You plan a workout for the evening, but then something comes up—a happy hour, a deadline for work, or maybe even a Tinder date. And there goes your exercise for the day. If this keeps happening to you, there’s a logical solution: shift your workout schedule to the morning.
But that’s easier said then done. When you’re barely awake and have to choose between working out and staying in bed for another hour, there’s a good chance the snooze button will win. So how is it that some people manage to get up for 5:30 a.m. workouts like it’s no big deal? We picked the brains of trainers and nutritionists for lifestyle changes you can make to help you become the person who wants to rise and grind.
Eat right the night before
The foods you eat the evening before an a.m. sweat session will impact how you feel when you hit the gym. “If you scarfed down mom’s leftover meatloaf and garlic bread at 9 o’clock last night, chances are you’re going to wake up feeling exactly like that—a sluggish loaf of meat,” says Noah Neiman, master trainer at Barry’s Bootcamp in New York City. Make it a point to eat lean protein, veggies, and healthy fats so you wake up feeling replenished, not tired and gross. Just be sure to finish up at least 90 minutes before you hit the hay, says Leslie Bonci, RD, founder of Active Eating Advice and the director of sports nutrition at the University of Pittsburgh Medical Center. “This gives your stomach some time to digest the food so it’s not having a fiesta while you’re trying to take a siesta.”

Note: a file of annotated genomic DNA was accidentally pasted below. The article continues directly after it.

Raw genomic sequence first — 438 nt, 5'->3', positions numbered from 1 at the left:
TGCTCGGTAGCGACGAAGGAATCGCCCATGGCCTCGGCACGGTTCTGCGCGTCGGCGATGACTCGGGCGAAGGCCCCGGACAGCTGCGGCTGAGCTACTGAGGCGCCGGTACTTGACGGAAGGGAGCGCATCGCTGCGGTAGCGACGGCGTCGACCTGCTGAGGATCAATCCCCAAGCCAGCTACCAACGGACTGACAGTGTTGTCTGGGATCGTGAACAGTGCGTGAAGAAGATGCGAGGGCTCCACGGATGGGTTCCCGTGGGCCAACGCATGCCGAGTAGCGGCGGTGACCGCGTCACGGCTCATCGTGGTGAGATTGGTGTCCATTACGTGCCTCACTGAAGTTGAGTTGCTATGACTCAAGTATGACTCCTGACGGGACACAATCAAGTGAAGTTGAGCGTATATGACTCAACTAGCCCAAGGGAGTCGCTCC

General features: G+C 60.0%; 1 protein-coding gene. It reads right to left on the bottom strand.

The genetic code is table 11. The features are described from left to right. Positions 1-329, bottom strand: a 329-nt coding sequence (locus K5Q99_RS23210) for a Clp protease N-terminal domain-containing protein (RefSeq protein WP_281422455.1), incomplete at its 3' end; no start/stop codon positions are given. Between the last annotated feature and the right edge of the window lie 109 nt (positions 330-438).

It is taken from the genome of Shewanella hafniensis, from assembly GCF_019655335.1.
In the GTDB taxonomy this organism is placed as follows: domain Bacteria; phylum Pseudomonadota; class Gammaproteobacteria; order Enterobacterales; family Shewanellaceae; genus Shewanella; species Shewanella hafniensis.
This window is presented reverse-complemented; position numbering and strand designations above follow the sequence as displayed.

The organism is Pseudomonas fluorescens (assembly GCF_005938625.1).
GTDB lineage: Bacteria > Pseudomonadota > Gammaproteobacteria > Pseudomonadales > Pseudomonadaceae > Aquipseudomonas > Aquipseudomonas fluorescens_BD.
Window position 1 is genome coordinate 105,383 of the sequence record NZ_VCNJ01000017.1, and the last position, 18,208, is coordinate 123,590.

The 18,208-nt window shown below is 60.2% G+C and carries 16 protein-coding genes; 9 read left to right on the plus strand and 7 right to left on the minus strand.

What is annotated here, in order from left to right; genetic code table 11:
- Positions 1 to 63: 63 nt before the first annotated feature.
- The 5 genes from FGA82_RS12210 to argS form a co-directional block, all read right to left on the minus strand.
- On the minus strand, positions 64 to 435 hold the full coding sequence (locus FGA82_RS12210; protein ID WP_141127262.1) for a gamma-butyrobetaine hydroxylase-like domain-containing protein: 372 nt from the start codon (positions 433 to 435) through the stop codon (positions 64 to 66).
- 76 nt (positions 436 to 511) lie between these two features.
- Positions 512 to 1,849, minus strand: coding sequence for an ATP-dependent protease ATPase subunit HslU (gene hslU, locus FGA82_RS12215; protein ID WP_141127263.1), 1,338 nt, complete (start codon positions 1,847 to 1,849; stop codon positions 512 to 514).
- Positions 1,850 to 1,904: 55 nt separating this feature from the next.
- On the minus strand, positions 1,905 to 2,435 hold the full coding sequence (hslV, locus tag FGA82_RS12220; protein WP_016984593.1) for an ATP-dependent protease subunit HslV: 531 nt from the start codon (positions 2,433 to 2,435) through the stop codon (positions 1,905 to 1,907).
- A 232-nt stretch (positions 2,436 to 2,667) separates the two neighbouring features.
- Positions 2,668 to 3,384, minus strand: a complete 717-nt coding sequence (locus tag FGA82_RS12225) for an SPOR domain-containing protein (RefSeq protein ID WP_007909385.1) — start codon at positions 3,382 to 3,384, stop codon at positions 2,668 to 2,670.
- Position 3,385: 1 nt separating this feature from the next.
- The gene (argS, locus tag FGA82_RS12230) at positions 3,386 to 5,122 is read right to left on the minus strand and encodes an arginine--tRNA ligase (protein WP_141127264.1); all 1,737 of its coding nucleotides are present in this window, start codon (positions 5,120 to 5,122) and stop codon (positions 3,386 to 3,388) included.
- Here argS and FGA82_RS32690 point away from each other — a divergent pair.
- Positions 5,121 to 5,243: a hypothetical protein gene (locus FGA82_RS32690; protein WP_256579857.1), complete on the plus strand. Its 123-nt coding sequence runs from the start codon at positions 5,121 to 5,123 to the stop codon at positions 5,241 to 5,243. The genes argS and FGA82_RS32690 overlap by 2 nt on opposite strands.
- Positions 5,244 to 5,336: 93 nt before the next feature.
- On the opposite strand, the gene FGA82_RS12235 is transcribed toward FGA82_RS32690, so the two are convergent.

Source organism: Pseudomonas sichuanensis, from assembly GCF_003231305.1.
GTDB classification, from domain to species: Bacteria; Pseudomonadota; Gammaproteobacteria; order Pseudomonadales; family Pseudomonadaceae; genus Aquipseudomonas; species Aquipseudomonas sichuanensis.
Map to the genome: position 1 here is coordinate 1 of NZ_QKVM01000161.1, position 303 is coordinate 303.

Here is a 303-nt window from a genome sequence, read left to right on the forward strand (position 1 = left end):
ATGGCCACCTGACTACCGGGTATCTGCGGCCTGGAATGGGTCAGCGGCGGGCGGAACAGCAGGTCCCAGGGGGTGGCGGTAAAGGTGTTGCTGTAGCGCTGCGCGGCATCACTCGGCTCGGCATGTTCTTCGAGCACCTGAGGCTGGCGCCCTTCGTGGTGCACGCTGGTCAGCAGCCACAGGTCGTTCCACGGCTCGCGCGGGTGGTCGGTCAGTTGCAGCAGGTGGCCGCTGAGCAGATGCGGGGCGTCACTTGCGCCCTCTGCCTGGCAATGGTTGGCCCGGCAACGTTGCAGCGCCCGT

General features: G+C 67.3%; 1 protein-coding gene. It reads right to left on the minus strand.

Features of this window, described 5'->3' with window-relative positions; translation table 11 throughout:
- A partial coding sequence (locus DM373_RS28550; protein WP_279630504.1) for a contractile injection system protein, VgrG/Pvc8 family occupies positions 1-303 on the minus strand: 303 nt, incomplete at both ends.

Coax yourself to bed earlier
It’ll be easier to get out of bed in the morning if you’ve logged your expert-recommended 7 to 8 hours, so you need to hack your body’s internal wakefulness clock. What does that mean exactly? “The body has an internal circadian rhythm that if you do your best not to disrupt, it makes waking up in the morning much easier,” explains Joe Holder, Nike+ Trainer, Nike Run Coach and coach at S10 Training in New York City. Translation: Limit cell phone, computer, and TV use before bedtime so the blue light that they emit doesn’t affect your zzz’s.
Find something to look forward to
Excitement will help get you up and out; it can be something as simple as a new playlist. “Your body is a highly adaptable machine that responds to the stimulus you present it,” says Neiman. “If you can self-motivate, which is always the strongest form of motivation, and just get to the gym or start your workout every morning, your body will adapt, making it much easier to routinely break that a.m. sweat.” You could also try snacking on melatonin-rich foods like walnuts and cherries before bed, suggests Bonci. In a 2013 research review, melatonin—a naturally occurring hormone that sets sleep-wave cycles—helped people fall asleep faster.
Have an a.m. workout buddy
Ask around—you probably have a friend who either already gets up in the morning to work out, or wants to start doing it. Make plans to meet her at the gym or a class, which will hold you accountable. “You’ll be far less likely to bail when you know someone is waiting for you, and you’ll even get the benefit of social interaction, regardless of how quick or sweaty it might be,” says Liz Barnet, head strength instructor at Uplift Studios in New York City.